After the bishops’ letter was read, it took only a week for the Gestapo to arrive at Carmel et Echt. Sr. Benedicta and Rosa had only five minutes to gather their things before being captured. They were sent by train via concentration camps Amersfoort and Westerbork in Holland to Auschwitz. No more is known, other than Sr. Teresa Benedicta and her sister Rosa probably arrived August 7. They were likely gassed to death on August 9, cremated, and their ashes were then scattered.
Sr. Teresa knew her Jewish people were to be victims and that they would not understand the cross. But she asked God to accept this sacrifice of theirs, through her, as an offering to Christ — as Atonement. A wise priest well read in St. John of the Cross — Fr. Robert Levis — once said, “In St. John of the Cross, the darkness is the light.” Yes, her redemptive suffering was the light.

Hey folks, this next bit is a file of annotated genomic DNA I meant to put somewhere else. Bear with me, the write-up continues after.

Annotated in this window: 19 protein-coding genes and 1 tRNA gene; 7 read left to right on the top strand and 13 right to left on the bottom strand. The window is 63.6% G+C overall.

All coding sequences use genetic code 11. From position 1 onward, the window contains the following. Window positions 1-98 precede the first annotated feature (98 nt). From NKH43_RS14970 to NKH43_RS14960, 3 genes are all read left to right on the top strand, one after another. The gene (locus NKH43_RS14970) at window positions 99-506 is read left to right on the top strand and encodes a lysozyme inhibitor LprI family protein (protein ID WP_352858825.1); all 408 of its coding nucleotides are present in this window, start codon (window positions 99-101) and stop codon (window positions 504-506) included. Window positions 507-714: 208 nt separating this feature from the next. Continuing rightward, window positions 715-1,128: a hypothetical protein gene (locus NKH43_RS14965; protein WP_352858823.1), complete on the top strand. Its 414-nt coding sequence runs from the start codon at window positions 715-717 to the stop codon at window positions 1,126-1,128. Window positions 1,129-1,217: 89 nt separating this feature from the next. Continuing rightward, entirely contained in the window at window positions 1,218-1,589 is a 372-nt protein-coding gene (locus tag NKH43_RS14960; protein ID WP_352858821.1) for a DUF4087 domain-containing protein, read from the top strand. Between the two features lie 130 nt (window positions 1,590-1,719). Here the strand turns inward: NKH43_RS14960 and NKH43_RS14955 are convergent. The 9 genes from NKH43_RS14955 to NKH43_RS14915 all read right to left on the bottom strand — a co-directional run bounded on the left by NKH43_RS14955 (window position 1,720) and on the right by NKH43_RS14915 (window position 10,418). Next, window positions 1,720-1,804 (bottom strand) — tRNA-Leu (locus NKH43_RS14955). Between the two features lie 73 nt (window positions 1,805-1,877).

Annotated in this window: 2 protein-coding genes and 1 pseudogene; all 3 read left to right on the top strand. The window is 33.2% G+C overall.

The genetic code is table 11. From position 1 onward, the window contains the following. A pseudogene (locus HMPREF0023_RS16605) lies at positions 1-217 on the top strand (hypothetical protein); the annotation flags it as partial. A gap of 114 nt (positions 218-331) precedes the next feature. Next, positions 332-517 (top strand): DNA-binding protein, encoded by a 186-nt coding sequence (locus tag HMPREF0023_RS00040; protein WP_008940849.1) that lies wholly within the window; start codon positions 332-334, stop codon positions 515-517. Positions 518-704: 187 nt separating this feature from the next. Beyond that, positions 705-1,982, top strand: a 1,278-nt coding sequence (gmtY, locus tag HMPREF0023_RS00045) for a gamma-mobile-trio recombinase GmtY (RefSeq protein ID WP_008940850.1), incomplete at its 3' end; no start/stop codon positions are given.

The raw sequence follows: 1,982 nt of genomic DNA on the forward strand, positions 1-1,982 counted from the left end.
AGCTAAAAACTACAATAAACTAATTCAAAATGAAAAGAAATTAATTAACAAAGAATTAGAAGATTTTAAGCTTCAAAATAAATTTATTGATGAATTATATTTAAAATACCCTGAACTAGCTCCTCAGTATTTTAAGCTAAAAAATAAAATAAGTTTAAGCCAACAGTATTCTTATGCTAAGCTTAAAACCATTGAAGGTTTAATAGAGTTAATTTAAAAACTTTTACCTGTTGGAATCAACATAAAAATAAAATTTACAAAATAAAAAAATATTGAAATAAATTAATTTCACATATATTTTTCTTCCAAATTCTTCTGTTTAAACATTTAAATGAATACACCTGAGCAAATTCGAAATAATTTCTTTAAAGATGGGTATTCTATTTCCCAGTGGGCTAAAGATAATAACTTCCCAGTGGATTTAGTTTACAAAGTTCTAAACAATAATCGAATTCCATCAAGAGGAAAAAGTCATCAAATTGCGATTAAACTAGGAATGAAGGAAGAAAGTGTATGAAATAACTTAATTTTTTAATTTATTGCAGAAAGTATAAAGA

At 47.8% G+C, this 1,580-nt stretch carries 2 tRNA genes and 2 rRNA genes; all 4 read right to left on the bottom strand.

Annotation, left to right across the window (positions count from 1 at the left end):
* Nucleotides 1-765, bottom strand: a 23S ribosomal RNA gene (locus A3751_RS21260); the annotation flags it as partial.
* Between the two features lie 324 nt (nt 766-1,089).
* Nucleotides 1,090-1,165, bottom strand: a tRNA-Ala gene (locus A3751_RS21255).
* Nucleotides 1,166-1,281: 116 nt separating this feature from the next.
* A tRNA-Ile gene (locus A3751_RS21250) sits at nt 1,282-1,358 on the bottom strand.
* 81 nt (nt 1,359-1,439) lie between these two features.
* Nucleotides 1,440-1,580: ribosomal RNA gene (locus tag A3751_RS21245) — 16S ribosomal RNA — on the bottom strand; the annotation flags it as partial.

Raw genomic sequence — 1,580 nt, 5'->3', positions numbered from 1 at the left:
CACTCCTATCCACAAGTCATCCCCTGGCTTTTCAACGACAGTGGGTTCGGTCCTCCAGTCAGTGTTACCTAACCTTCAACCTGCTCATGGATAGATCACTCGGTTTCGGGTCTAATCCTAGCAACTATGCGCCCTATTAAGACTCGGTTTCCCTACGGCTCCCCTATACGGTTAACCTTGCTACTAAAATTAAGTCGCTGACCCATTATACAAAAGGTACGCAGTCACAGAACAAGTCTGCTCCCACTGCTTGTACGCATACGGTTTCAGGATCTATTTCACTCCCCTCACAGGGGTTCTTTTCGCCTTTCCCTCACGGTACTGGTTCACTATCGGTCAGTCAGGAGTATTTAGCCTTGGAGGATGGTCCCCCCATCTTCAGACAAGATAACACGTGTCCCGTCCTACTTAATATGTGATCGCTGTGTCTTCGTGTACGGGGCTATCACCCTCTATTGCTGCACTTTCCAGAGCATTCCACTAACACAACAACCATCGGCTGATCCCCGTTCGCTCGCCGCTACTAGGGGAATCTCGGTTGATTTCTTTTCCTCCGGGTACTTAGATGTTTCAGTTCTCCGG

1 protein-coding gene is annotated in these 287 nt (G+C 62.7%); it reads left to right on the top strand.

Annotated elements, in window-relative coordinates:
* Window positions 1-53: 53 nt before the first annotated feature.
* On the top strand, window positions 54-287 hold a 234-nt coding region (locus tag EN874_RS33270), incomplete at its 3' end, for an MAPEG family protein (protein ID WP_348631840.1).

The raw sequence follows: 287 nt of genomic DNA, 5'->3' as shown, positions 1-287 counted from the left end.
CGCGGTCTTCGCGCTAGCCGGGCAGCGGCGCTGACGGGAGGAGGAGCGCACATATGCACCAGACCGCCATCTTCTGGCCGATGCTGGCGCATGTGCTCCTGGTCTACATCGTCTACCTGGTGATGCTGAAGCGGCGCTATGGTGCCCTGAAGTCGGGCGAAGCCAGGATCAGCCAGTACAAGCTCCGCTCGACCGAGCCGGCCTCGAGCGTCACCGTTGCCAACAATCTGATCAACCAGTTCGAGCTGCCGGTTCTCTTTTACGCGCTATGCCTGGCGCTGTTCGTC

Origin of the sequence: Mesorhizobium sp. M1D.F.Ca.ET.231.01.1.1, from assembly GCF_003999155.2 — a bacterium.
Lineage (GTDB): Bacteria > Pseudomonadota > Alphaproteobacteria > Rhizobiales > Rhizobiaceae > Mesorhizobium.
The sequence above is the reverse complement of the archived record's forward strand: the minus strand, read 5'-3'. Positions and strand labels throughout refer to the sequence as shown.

Sr. Teresa Benedicta of the Cross was beatified May 1, 1987 in Cologne, then canonized on October 11, 1998 by Pope St. John II. According to her niece, relatives of Edith attended both — 97 came to her canonization. May her offer of sacrifice and atonement bring the world peace, as she wished!
St. Teresa Benedicta of the Cross, co-patron of Europe, intercede for us to accept our cross as the key to our salvation.